It gets worse. When Brand tells Leith to stay behind with the wounded, a soldier suggests making stretchers to carry them. Leith dismisses the idea, saying that the men would bleed to death in an hour. Sounds good to me. If they have scruples about leaving the men behind, carry them in stretchers for an hour, and then when they die, leave them in the desert. Instead, Leith stays behind with the wounded, and then, after everyone is gone, kills them. Actually, he only kills one of them, because he runs out of bullets. So then he decides to carry the other wounded man all by himself. You see, carrying a wounded man on a stretcher is a bad idea, but tossing him over your shoulder and staggering through the desert is a good idea. Conveniently, the man dies, and Leith is able to catch up with the rest of the men.

External logic to the rescue. The purpose of all this absurdity is to establish that Brand wanted Leith to kill the wounded for him, and then hold him responsible for doing so. That would be fine, if that could have been established coherently. But since internal logic fails us here, we have to reach for the director’s motivations instead.

After a while, the men run out of water. They come across a well, but before anyone takes a drink, someone suggests that the Germans may have poisoned it. The men put pressure on Brand to sample the water to see if it is safe to drink.  Rather than show fear, he takes a swig. It tastes all right, but Leith says it is too soon to tell. So, they leave the well without drinking any of the water. But if they were not going to drink the water regardless of what happened when Brand swallowed some, what was the point of Brand’s risking his life by drinking some of it in the first place? This contrivance can only be explained by Ray’s desire to show how Brand can be intimidated by his fear that others may think him a coward.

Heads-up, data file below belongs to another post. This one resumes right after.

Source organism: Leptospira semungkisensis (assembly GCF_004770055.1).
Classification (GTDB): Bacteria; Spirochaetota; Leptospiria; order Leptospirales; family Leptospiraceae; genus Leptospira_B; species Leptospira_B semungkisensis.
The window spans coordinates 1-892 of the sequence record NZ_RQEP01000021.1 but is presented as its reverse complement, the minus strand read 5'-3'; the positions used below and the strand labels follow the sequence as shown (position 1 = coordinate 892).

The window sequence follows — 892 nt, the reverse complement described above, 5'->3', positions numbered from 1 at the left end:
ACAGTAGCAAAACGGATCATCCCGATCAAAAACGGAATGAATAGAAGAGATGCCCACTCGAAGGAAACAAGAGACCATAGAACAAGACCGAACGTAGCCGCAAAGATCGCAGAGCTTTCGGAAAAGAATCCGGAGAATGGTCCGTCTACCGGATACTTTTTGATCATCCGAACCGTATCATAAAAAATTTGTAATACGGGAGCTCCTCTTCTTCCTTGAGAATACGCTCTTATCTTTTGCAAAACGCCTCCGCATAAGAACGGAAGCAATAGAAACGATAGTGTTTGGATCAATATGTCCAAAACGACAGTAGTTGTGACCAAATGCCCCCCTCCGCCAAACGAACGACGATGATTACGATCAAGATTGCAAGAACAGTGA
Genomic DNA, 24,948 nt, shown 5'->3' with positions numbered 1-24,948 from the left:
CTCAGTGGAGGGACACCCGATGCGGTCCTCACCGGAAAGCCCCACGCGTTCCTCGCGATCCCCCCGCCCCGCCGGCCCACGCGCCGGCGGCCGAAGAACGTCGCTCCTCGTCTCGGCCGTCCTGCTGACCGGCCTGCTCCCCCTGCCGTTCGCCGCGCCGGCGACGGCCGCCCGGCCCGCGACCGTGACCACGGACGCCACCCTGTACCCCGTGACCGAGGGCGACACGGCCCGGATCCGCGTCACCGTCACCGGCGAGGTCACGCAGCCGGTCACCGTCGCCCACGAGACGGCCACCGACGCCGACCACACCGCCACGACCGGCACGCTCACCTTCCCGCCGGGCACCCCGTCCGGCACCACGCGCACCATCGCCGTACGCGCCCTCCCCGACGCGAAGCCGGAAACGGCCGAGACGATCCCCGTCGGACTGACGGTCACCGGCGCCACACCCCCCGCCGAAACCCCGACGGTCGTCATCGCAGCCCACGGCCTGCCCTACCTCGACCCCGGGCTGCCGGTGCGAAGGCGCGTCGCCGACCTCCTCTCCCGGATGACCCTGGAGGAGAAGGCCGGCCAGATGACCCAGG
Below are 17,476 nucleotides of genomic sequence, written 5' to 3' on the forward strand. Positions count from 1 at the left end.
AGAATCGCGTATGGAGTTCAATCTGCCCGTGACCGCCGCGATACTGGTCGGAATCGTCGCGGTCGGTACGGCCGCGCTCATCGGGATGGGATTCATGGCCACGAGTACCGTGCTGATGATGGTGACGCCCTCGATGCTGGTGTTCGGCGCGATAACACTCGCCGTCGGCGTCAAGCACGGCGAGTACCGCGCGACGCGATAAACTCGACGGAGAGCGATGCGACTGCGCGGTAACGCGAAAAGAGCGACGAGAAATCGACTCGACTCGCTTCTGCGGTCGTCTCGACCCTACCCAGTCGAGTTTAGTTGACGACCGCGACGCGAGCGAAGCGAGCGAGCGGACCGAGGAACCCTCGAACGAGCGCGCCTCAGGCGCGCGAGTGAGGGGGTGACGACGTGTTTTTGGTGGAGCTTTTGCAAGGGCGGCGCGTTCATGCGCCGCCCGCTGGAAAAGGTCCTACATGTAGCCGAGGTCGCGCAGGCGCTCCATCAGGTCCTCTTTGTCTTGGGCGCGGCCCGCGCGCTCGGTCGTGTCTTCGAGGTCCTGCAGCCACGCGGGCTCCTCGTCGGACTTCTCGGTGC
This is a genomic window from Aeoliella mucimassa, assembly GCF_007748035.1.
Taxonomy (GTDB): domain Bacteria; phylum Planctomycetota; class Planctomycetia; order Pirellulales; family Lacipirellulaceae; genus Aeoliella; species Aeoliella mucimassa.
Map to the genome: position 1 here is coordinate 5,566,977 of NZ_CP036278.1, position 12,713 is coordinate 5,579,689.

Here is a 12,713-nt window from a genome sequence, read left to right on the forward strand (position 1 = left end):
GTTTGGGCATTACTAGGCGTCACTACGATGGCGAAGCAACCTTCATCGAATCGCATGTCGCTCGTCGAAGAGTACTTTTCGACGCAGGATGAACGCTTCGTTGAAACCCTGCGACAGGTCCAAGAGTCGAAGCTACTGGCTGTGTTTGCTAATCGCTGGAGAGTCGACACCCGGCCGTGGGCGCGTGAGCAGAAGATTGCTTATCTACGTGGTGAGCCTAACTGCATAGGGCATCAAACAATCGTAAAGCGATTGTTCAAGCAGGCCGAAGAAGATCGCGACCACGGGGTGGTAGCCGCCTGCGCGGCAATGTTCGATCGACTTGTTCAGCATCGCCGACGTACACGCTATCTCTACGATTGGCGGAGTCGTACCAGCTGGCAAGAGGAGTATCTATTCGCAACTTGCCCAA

When Brand sees a scorpion crawling near Leith’s leg during a rest period, he does not warn Leith, hoping that Leith will be bitten. Mekrane (Raymond Pellegrin) sees the scorpion too, but does nothing. After Leith is bitten, Mekrane tries to kill Brand for letting the scorpion bite Leith. But if Mekrane cares so much about Leith, why didn’t he just walk over to the scorpion and step on it?

Finally, before Leith dies, he asks Brand to tell Jane that she was right and he was wrong. Instead, when Brand gets back to England, he tells Jane he did not hear what Leith said, but he probably said that he loved her. We know Brand is the sort who would lie about such a thing, but why this particular lie? As with the scorpion scene, I don’t think even external logic can make sense of this one.

If the movie is so illogical that not even external logic can make sense of some of it, we have to ask ourselves why film critics waste any time on it at all.  Now it is metalogic to the rescue.  Nicholas Ray is one of those directors that a lot of critics regard as an auteur, which means that all his movies will receive attention no matter how bad they are.

Advertisements

One thought on “Bitter Victory (1957)

Leave a Reply

Fill in your details below or click an icon to log in:

WordPress.com Logo

You are commenting using your WordPress.com account. Log Out /  Change )

Google+ photo

You are commenting using your Google+ account. Log Out /  Change )

Twitter picture

You are commenting using your Twitter account. Log Out /  Change )

Facebook photo

You are commenting using your Facebook account. Log Out /  Change )

w

Connecting to %s